The Walking Around Corpus
|The Walking Around Corpus
|Susan E. Brennan, Katharina S. Schuhmann, Karla M. Batres
|LDC Catalog No.:
|July 15, 2015
|field recordings, telephone conversations
|speech recognition, speech activity detection
LDC User Agreement for Non-Members
|Subscription & Standard Members, and Non-Members
|Brennan, Susan E., Katharina Schuhmann, and Karla Batres. The Walking Around Corpus LDC2015S08. Web Download. Philadelphia: Linguistic Data Consortium, 2015.
The Walking Around Corpus was developed by Stony Brook University and is comprised of approximately 33 hours of navigational telephone dialogues from 72 speakers (36 speaker pairs). Participants were Stony Brook University students who identified themselves as native English speakers.
This corpus was elicited using a navigation task in which one person directed another to walk to 18 unique destinations on Stony Brook University’s West campus. The direction-giver remained inside the lab and gave directions on a landline telephone to the pedestrian who used a mobile phone. As they visited each location, the pedestrians took a picture of each of the 18 destinations using the mobile phone. Pairs conversed spontaneously as they completed the task. The pedestrians' locations were tracked using their cell phones' GPS systems. The pedestrians did not have any maps or pictures of the target destinations and therefore relied on the direction-giver's verbal directions and descriptions to locate and photograph the target destinations.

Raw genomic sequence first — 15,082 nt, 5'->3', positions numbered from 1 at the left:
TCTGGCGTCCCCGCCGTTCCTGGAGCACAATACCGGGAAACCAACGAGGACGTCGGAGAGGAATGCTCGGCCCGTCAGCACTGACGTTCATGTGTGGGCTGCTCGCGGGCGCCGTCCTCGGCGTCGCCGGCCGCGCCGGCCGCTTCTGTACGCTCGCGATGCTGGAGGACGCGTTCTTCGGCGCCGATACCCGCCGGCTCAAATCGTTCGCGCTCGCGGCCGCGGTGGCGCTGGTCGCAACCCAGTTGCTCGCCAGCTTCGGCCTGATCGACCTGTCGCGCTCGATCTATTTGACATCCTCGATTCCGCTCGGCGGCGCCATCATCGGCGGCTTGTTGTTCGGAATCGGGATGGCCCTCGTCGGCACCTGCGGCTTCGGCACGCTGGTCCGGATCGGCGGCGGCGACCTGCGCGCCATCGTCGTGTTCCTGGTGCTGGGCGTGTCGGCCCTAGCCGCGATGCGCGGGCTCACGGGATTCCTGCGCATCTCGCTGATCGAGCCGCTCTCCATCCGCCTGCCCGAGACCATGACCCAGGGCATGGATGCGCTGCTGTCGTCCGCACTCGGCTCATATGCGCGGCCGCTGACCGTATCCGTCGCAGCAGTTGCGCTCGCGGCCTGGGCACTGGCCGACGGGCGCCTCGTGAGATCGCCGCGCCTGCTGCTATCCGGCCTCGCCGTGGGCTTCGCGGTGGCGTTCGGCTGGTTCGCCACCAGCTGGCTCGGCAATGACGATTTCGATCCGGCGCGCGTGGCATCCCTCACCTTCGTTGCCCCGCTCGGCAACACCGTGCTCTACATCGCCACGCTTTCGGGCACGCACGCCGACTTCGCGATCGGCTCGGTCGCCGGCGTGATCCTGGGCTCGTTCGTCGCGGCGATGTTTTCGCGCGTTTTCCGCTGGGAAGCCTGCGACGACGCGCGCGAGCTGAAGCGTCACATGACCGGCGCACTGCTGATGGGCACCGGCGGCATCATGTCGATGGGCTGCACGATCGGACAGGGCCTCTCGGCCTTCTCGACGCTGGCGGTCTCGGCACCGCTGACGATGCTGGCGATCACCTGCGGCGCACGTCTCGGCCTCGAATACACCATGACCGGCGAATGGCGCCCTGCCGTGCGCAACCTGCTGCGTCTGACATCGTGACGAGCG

The conversations were recorded by means of a Public Switched Telephone Network (PSTN) conferencing service. Due to the nature of the task, the recordings contain occasional background noise.
Each digital audio file was transcribed with time stamps. Most of the recordings were first transcribed by a transcription company and then edited and checked by a trained graduate student. All other transcripts were transcribed by trained students at Stony Brook University. The corpus material also includes the visual materials (pictures and maps) used to elicit the dialogues, data about the speakers' relationship, spatial abilities and memory performance, and other information.
All audio is presented as 8000Hz, 16-bit flac compressed wav. Note the data was converted from wav, so some documentation may still indicate wav. Transcripts are presented as xls spreadsheets.
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